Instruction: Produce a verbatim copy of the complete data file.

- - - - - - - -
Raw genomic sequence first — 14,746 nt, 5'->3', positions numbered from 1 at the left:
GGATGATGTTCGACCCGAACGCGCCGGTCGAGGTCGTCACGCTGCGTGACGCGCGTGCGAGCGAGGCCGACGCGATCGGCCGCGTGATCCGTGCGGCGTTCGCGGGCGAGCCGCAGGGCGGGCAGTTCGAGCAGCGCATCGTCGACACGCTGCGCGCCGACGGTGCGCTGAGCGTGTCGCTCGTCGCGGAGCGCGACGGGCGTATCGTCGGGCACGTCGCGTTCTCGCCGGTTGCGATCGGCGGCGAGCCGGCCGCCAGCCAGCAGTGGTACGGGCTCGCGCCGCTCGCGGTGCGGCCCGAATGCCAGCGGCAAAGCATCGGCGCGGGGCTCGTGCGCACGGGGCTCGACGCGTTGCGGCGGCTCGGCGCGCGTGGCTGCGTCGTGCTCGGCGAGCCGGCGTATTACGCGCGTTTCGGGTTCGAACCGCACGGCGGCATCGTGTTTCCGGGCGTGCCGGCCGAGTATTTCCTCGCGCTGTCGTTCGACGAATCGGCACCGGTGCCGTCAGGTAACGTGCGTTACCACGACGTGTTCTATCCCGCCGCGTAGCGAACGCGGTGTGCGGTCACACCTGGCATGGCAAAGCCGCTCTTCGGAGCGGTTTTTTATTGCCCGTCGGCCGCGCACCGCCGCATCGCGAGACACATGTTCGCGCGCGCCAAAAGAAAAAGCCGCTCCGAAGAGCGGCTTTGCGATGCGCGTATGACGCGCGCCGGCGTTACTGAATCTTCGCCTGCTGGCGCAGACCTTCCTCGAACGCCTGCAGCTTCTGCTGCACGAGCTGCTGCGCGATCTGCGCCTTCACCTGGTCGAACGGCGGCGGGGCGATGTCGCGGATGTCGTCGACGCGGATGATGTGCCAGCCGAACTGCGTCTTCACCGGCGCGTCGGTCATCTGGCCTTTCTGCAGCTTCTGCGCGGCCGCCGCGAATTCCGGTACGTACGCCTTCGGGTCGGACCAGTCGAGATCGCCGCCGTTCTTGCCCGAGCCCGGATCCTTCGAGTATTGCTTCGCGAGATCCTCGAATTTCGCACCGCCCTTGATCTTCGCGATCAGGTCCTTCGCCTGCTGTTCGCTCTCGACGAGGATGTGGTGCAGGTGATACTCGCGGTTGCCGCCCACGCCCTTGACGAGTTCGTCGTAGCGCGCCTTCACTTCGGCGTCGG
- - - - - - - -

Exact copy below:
Raw genomic sequence first — 14,746 nt, 5'->3', positions numbered from 1 at the left:
GGATGATGTTCGACCCGAACGCGCCGGTCGAGGTCGTCACGCTGCGTGACGCGCGTGCGAGCGAGGCCGACGCGATCGGCCGCGTGATCCGTGCGGCGTTCGCGGGCGAGCCGCAGGGCGGGCAGTTCGAGCAGCGCATCGTCGACACGCTGCGCGCCGACGGTGCGCTGAGCGTGTCGCTCGTCGCGGAGCGCGACGGGCGTATCGTCGGGCACGTCGCGTTCTCGCCGGTTGCGATCGGCGGCGAGCCGGCCGCCAGCCAGCAGTGGTACGGGCTCGCGCCGCTCGCGGTGCGGCCCGAATGCCAGCGGCAAAGCATCGGCGCGGGGCTCGTGCGCACGGGGCTCGACGCGTTGCGGCGGCTCGGCGCGCGTGGCTGCGTCGTGCTCGGCGAGCCGGCGTATTACGCGCGTTTCGGGTTCGAACCGCACGGCGGCATCGTGTTTCCGGGCGTGCCGGCCGAGTATTTCCTCGCGCTGTCGTTCGACGAATCGGCACCGGTGCCGTCAGGTAACGTGCGTTACCACGACGTGTTCTATCCCGCCGCGTAGCGAACGCGGTGTGCGGTCACACCTGGCATGGCAAAGCCGCTCTTCGGAGCGGTTTTTTATTGCCCGTCGGCCGCGCACCGCCGCATCGCGAGACACATGTTCGCGCGCGCCAAAAGAAAAAGCCGCTCCGAAGAGCGGCTTTGCGATGCGCGTATGACGCGCGCCGGCGTTACTGAATCTTCGCCTGCTGGCGCAGACCTTCCTCGAACGCCTGCAGCTTCTGCTGCACGAGCTGCTGCGCGATCTGCGCCTTCACCTGGTCGAACGGCGGCGGGGCGATGTCGCGGATGTCGTCGACGCGGATGATGTGCCAGCCGAACTGCGTCTTCACCGGCGCGTCGGTCATCTGGCCTTTCTGCAGCTTCTGCGCGGCCGCCGCGAATTCCGGTACGTACGCCTTCGGGTCGGACCAGTCGAGATCGCCGCCGTTCTTGCCCGAGCCCGGATCCTTCGAGTATTGCTTCGCGAGATCCTCGAATTTCGCACCGCCCTTGATCTTCGCGATCAGGTCCTTCGCCTGCTGTTCGCTCTCGACGAGGATGTGGTGCAGGTGATACTCGCGGTTGCCGCCCACGCCCTTGACGAGTTCGTCGTAGCGCGCCTTCACTTCGGCGTCGG